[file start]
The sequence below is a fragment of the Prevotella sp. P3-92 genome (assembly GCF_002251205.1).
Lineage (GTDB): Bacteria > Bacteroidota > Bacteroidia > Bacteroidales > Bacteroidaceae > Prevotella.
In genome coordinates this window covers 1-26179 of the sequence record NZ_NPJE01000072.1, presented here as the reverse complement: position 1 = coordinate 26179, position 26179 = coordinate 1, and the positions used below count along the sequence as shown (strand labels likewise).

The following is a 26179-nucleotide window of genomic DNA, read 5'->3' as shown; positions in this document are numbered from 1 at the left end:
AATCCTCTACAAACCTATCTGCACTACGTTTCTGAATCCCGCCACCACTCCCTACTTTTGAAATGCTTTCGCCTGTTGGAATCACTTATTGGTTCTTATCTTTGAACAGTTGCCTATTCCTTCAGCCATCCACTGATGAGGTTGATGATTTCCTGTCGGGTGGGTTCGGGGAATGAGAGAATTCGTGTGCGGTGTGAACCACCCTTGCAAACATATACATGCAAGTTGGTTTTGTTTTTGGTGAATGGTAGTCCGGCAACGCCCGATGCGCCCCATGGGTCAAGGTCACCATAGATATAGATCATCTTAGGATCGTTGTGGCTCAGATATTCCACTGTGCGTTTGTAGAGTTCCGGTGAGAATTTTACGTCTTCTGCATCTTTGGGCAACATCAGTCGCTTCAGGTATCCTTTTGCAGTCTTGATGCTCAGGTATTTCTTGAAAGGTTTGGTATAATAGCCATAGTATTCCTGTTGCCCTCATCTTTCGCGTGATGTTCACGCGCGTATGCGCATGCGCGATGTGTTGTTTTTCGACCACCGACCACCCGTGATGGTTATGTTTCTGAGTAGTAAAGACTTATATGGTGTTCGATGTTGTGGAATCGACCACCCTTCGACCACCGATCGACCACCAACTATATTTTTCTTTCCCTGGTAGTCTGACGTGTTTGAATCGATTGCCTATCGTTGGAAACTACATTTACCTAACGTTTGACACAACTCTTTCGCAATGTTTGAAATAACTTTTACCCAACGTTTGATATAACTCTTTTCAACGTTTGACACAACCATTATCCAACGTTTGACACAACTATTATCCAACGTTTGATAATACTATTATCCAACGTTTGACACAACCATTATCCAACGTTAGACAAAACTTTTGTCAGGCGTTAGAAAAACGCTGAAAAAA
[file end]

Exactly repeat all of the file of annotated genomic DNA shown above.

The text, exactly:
The sequence below is a fragment of the Prevotella sp. P3-92 genome (assembly GCF_002251205.1).
Lineage (GTDB): Bacteria > Bacteroidota > Bacteroidia > Bacteroidales > Bacteroidaceae > Prevotella.
In genome coordinates this window covers 1-26179 of the sequence record NZ_NPJE01000072.1, presented here as the reverse complement: position 1 = coordinate 26179, position 26179 = coordinate 1, and the positions used below count along the sequence as shown (strand labels likewise).

The following is a 26179-nucleotide window of genomic DNA, read 5'->3' as shown; positions in this document are numbered from 1 at the left end:
AATCCTCTACAAACCTATCTGCACTACGTTTCTGAATCCCGCCACCACTCCCTACTTTTGAAATGCTTTCGCCTGTTGGAATCACTTATTGGTTCTTATCTTTGAACAGTTGCCTATTCCTTCAGCCATCCACTGATGAGGTTGATGATTTCCTGTCGGGTGGGTTCGGGGAATGAGAGAATTCGTGTGCGGTGTGAACCACCCTTGCAAACATATACATGCAAGTTGGTTTTGTTTTTGGTGAATGGTAGTCCGGCAACGCCCGATGCGCCCCATGGGTCAAGGTCACCATAGATATAGATCATCTTAGGATCGTTGTGGCTCAGATATTCCACTGTGCGTTTGTAGAGTTCCGGTGAGAATTTTACGTCTTCTGCATCTTTGGGCAACATCAGTCGCTTCAGGTATCCTTTTGCAGTCTTGATGCTCAGGTATTTCTTGAAAGGTTTGGTATAATAGCCATAGTATTCCTGTTGCCCTCATCTTTCGCGTGATGTTCACGCGCGTATGCGCATGCGCGATGTGTTGTTTTTCGACCACCGACCACCCGTGATGGTTATGTTTCTGAGTAGTAAAGACTTATATGGTGTTCGATGTTGTGGAATCGACCACCCTTCGACCACCGATCGACCACCAACTATATTTTTCTTTCCCTGGTAGTCTGACGTGTTTGAATCGATTGCCTATCGTTGGAAACTACATTTACCTAACGTTTGACACAACTCTTTCGCAATGTTTGAAATAACTTTTACCCAACGTTTGATATAACTCTTTTCAACGTTTGACACAACCATTATCCAACGTTTGACACAACTATTATCCAACGTTTGATAATACTATTATCCAACGTTTGACACAACCATTATCCAACGTTAGACAAAACTTTTGTCAGGCGTTAGAAAAACGCTGAAAAAA